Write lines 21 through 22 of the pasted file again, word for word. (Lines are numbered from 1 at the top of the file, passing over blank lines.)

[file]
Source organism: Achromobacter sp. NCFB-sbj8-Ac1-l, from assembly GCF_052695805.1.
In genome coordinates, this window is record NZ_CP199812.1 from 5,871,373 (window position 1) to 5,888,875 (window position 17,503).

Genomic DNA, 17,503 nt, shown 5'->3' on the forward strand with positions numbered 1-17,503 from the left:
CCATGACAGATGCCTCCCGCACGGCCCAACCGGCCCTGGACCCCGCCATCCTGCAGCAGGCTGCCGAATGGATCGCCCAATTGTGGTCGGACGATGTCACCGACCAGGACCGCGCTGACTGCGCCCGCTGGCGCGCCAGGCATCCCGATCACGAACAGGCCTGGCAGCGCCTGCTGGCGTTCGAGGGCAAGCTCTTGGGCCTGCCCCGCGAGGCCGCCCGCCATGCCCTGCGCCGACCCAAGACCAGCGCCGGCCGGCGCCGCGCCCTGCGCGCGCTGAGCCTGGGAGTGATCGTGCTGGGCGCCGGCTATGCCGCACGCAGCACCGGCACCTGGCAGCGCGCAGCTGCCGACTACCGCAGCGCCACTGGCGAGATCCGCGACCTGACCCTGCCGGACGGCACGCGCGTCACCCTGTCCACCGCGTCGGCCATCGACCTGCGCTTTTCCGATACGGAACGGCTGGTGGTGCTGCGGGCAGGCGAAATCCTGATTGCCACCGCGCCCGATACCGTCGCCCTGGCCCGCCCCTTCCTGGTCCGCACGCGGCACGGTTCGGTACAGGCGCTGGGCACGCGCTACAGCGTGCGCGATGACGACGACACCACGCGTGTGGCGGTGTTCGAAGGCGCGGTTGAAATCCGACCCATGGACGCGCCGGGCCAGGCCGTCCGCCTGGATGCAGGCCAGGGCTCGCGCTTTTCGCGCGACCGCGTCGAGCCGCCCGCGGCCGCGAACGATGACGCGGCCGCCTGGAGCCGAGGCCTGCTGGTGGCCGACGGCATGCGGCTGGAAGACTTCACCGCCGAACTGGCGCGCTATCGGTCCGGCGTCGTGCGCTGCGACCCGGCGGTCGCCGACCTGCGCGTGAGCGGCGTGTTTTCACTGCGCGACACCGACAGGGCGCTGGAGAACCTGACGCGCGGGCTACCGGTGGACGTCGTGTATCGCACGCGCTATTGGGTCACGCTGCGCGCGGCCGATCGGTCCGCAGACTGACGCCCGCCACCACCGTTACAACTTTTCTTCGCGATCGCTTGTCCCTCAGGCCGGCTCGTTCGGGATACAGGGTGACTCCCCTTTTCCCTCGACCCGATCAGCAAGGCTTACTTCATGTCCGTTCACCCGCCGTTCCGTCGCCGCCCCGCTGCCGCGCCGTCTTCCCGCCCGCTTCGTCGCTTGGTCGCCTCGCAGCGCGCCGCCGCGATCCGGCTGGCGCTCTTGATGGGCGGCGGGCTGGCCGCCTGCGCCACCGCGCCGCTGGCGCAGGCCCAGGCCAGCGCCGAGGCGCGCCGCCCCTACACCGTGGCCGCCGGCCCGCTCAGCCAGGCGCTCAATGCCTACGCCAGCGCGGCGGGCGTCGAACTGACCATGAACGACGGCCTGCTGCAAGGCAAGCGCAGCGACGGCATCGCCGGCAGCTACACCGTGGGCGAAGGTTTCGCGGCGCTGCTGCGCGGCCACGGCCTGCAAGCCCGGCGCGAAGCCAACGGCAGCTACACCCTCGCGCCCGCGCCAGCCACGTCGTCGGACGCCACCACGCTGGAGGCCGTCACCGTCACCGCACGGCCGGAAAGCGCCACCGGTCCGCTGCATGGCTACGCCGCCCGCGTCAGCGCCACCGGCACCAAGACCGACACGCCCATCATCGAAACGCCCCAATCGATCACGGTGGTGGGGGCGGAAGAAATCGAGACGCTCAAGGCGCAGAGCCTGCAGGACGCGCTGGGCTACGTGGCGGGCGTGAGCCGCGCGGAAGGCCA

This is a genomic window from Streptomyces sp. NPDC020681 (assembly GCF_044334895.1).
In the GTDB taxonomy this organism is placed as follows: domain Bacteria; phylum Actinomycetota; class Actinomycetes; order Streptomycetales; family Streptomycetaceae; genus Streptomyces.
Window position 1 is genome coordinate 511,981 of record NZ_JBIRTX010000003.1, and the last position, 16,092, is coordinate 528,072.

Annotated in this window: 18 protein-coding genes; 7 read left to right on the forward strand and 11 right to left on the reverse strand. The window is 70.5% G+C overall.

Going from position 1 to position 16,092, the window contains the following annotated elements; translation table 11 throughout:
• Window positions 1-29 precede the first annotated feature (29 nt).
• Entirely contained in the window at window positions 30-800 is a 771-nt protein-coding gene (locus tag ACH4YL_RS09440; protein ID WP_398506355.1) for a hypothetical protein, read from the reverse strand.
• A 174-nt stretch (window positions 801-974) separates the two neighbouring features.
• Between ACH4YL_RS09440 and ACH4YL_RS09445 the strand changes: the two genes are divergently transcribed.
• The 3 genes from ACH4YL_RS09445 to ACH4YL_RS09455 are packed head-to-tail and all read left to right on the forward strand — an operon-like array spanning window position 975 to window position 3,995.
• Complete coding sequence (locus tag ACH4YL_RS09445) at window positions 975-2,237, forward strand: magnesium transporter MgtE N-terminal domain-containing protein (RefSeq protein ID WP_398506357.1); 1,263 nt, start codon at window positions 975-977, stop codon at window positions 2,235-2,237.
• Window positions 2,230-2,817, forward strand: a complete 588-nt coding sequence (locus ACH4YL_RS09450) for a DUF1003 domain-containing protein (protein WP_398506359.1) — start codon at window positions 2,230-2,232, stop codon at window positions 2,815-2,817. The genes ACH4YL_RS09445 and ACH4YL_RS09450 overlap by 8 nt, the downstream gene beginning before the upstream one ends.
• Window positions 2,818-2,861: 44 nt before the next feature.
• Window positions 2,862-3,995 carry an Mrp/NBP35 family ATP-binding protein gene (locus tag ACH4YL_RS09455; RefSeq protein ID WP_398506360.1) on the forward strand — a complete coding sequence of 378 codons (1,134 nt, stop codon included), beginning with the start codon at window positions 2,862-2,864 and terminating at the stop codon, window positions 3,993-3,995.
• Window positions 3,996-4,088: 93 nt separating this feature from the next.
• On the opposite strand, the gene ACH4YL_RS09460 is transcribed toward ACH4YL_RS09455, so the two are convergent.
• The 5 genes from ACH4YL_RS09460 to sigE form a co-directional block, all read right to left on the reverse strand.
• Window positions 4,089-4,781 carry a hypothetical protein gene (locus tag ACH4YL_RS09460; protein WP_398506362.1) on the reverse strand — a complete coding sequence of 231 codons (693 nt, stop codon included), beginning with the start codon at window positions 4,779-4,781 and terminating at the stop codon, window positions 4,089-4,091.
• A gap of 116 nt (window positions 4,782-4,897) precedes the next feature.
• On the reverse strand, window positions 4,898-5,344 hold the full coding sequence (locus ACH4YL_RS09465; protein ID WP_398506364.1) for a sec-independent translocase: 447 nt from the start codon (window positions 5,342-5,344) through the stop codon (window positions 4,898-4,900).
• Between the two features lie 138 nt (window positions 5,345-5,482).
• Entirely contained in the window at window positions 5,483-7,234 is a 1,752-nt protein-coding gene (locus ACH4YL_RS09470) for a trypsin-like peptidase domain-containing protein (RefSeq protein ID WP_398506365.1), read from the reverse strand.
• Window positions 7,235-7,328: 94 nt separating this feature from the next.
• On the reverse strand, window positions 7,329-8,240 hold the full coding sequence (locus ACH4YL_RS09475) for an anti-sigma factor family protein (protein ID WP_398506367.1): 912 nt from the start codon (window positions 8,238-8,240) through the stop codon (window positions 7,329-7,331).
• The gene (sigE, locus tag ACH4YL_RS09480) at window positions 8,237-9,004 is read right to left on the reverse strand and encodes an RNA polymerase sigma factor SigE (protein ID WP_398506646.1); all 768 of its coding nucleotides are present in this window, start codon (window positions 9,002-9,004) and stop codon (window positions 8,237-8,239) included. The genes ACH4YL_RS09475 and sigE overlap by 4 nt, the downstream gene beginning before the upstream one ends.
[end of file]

• The 5 genes from ACH4YL_RS09460 to sigE form a co-directional block, all read right to left on the reverse strand.
• Window positions 4,089-4,781 carry a hypothetical protein gene (locus tag ACH4YL_RS09460; protein WP_398506362.1) on the reverse strand — a complete coding sequence of 231 codons (693 nt, stop codon included), beginning with the start codon at window positions 4,779-4,781 and terminating at the stop codon, window positions 4,089-4,091.